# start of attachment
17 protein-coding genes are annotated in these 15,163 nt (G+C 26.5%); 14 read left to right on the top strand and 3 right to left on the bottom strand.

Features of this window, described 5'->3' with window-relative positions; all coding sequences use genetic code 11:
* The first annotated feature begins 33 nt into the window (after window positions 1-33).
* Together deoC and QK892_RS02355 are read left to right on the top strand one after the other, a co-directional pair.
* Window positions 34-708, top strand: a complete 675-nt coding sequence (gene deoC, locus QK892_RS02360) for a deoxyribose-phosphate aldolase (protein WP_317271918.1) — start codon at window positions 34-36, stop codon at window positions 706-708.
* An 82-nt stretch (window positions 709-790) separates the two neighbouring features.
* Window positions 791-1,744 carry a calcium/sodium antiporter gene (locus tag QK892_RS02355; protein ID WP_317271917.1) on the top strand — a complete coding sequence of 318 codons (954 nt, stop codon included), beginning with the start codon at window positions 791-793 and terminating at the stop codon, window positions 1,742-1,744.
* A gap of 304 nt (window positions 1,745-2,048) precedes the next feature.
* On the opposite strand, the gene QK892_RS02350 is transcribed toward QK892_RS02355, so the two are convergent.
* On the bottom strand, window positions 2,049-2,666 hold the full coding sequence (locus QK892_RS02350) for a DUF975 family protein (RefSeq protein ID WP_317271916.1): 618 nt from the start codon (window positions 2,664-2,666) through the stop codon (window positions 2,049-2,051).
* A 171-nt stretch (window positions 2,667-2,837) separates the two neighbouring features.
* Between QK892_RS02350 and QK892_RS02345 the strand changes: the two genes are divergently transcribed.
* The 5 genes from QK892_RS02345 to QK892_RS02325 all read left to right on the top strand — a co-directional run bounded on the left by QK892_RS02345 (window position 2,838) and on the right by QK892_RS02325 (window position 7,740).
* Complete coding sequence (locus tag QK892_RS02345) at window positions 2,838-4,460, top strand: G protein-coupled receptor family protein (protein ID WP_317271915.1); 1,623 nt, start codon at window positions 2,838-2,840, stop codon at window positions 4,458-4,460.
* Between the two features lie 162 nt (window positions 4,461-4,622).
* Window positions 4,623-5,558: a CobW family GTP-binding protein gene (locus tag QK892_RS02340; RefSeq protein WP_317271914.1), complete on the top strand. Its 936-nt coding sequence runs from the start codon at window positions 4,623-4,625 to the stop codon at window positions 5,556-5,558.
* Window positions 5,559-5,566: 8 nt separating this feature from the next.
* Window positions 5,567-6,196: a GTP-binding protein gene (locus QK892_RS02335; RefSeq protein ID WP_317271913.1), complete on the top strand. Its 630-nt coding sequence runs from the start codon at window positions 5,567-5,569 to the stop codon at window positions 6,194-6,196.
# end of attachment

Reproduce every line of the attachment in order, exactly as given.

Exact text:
17 protein-coding genes are annotated in these 15,163 nt (G+C 26.5%); 14 read left to right on the top strand and 3 right to left on the bottom strand.

Features of this window, described 5'->3' with window-relative positions; all coding sequences use genetic code 11:
* The first annotated feature begins 33 nt into the window (after window positions 1-33).
* Together deoC and QK892_RS02355 are read left to right on the top strand one after the other, a co-directional pair.
* Window positions 34-708, top strand: a complete 675-nt coding sequence (gene deoC, locus QK892_RS02360) for a deoxyribose-phosphate aldolase (protein WP_317271918.1) — start codon at window positions 34-36, stop codon at window positions 706-708.
* An 82-nt stretch (window positions 709-790) separates the two neighbouring features.
* Window positions 791-1,744 carry a calcium/sodium antiporter gene (locus tag QK892_RS02355; protein ID WP_317271917.1) on the top strand — a complete coding sequence of 318 codons (954 nt, stop codon included), beginning with the start codon at window positions 791-793 and terminating at the stop codon, window positions 1,742-1,744.
* A gap of 304 nt (window positions 1,745-2,048) precedes the next feature.
* On the opposite strand, the gene QK892_RS02350 is transcribed toward QK892_RS02355, so the two are convergent.
* On the bottom strand, window positions 2,049-2,666 hold the full coding sequence (locus QK892_RS02350) for a DUF975 family protein (RefSeq protein ID WP_317271916.1): 618 nt from the start codon (window positions 2,664-2,666) through the stop codon (window positions 2,049-2,051).
* A 171-nt stretch (window positions 2,667-2,837) separates the two neighbouring features.
* Between QK892_RS02350 and QK892_RS02345 the strand changes: the two genes are divergently transcribed.
* The 5 genes from QK892_RS02345 to QK892_RS02325 all read left to right on the top strand — a co-directional run bounded on the left by QK892_RS02345 (window position 2,838) and on the right by QK892_RS02325 (window position 7,740).
* Complete coding sequence (locus tag QK892_RS02345) at window positions 2,838-4,460, top strand: G protein-coupled receptor family protein (protein ID WP_317271915.1); 1,623 nt, start codon at window positions 2,838-2,840, stop codon at window positions 4,458-4,460.
* Between the two features lie 162 nt (window positions 4,461-4,622).
* Window positions 4,623-5,558: a CobW family GTP-binding protein gene (locus tag QK892_RS02340; RefSeq protein WP_317271914.1), complete on the top strand. Its 936-nt coding sequence runs from the start codon at window positions 4,623-4,625 to the stop codon at window positions 5,556-5,558.
* Window positions 5,559-5,566: 8 nt separating this feature from the next.
* Window positions 5,567-6,196: a GTP-binding protein gene (locus QK892_RS02335; RefSeq protein ID WP_317271913.1), complete on the top strand. Its 630-nt coding sequence runs from the start codon at window positions 5,567-5,569 to the stop codon at window positions 6,194-6,196.